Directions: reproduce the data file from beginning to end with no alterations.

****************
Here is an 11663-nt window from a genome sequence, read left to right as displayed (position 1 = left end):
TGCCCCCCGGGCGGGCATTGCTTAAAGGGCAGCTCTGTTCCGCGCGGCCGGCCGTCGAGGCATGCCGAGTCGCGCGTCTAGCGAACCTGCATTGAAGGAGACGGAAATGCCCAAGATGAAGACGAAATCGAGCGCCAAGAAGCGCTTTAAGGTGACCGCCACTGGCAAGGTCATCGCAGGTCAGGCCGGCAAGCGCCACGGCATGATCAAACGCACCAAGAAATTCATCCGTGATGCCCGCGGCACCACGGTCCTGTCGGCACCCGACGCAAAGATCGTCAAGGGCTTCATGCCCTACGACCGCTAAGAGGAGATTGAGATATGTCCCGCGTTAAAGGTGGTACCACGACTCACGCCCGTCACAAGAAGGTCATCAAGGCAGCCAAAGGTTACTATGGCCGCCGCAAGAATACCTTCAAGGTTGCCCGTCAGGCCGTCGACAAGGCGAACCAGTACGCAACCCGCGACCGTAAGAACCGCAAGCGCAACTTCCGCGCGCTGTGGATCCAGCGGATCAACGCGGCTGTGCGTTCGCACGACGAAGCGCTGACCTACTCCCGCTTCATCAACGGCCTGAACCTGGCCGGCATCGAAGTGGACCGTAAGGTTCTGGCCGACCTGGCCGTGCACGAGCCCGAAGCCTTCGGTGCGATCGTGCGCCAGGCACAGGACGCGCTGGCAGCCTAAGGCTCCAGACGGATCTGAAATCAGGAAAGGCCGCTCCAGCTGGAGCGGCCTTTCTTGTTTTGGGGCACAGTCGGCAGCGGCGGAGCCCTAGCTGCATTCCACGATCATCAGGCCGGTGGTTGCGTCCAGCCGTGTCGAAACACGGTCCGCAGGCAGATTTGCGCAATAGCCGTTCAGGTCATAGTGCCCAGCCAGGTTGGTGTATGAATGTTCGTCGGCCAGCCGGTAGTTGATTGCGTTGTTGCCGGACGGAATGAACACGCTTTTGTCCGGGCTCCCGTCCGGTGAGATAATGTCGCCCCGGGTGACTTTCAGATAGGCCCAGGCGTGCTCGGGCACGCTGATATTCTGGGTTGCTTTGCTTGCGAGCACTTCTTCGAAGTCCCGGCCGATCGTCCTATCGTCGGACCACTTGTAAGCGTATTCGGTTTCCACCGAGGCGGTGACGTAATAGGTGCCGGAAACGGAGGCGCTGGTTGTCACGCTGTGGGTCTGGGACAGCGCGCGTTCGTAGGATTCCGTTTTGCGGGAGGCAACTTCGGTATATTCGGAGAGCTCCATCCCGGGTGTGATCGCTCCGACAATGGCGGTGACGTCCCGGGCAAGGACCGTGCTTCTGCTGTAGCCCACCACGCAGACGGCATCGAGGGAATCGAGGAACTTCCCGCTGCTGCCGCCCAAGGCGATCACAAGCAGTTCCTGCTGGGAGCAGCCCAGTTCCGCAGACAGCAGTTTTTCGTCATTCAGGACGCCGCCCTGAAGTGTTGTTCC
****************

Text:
Here is an 11663-nt window from a genome sequence, read left to right as displayed (position 1 = left end):
TGCCCCCCGGGCGGGCATTGCTTAAAGGGCAGCTCTGTTCCGCGCGGCCGGCCGTCGAGGCATGCCGAGTCGCGCGTCTAGCGAACCTGCATTGAAGGAGACGGAAATGCCCAAGATGAAGACGAAATCGAGCGCCAAGAAGCGCTTTAAGGTGACCGCCACTGGCAAGGTCATCGCAGGTCAGGCCGGCAAGCGCCACGGCATGATCAAACGCACCAAGAAATTCATCCGTGATGCCCGCGGCACCACGGTCCTGTCGGCACCCGACGCAAAGATCGTCAAGGGCTTCATGCCCTACGACCGCTAAGAGGAGATTGAGATATGTCCCGCGTTAAAGGTGGTACCACGACTCACGCCCGTCACAAGAAGGTCATCAAGGCAGCCAAAGGTTACTATGGCCGCCGCAAGAATACCTTCAAGGTTGCCCGTCAGGCCGTCGACAAGGCGAACCAGTACGCAACCCGCGACCGTAAGAACCGCAAGCGCAACTTCCGCGCGCTGTGGATCCAGCGGATCAACGCGGCTGTGCGTTCGCACGACGAAGCGCTGACCTACTCCCGCTTCATCAACGGCCTGAACCTGGCCGGCATCGAAGTGGACCGTAAGGTTCTGGCCGACCTGGCCGTGCACGAGCCCGAAGCCTTCGGTGCGATCGTGCGCCAGGCACAGGACGCGCTGGCAGCCTAAGGCTCCAGACGGATCTGAAATCAGGAAAGGCCGCTCCAGCTGGAGCGGCCTTTCTTGTTTTGGGGCACAGTCGGCAGCGGCGGAGCCCTAGCTGCATTCCACGATCATCAGGCCGGTGGTTGCGTCCAGCCGTGTCGAAACACGGTCCGCAGGCAGATTTGCGCAATAGCCGTTCAGGTCATAGTGCCCAGCCAGGTTGGTGTATGAATGTTCGTCGGCCAGCCGGTAGTTGATTGCGTTGTTGCCGGACGGAATGAACACGCTTTTGTCCGGGCTCCCGTCCGGTGAGATAATGTCGCCCCGGGTGACTTTCAGATAGGCCCAGGCGTGCTCGGGCACGCTGATATTCTGGGTTGCTTTGCTTGCGAGCACTTCTTCGAAGTCCCGGCCGATCGTCCTATCGTCGGACCACTTGTAAGCGTATTCGGTTTCCACCGAGGCGGTGACGTAATAGGTGCCGGAAACGGAGGCGCTGGTTGTCACGCTGTGGGTCTGGGACAGCGCGCGTTCGTAGGATTCCGTTTTGCGGGAGGCAACTTCGGTATATTCGGAGAGCTCCATCCCGGGTGTGATCGCTCCGACAATGGCGGTGACGTCCCGGGCAAGGACCGTGCTTCTGCTGTAGCCCACCACGCAGACGGCATCGAGGGAATCGAGGAACTTCCCGCTGCTGCCGCCCAAGGCGATCACAAGCAGTTCCTGCTGGGAGCAGCCCAGTTCCGCAGACAGCAGTTTTTCGTCATTCAGGACGCCGCCCTGAAGTGTTGTTCC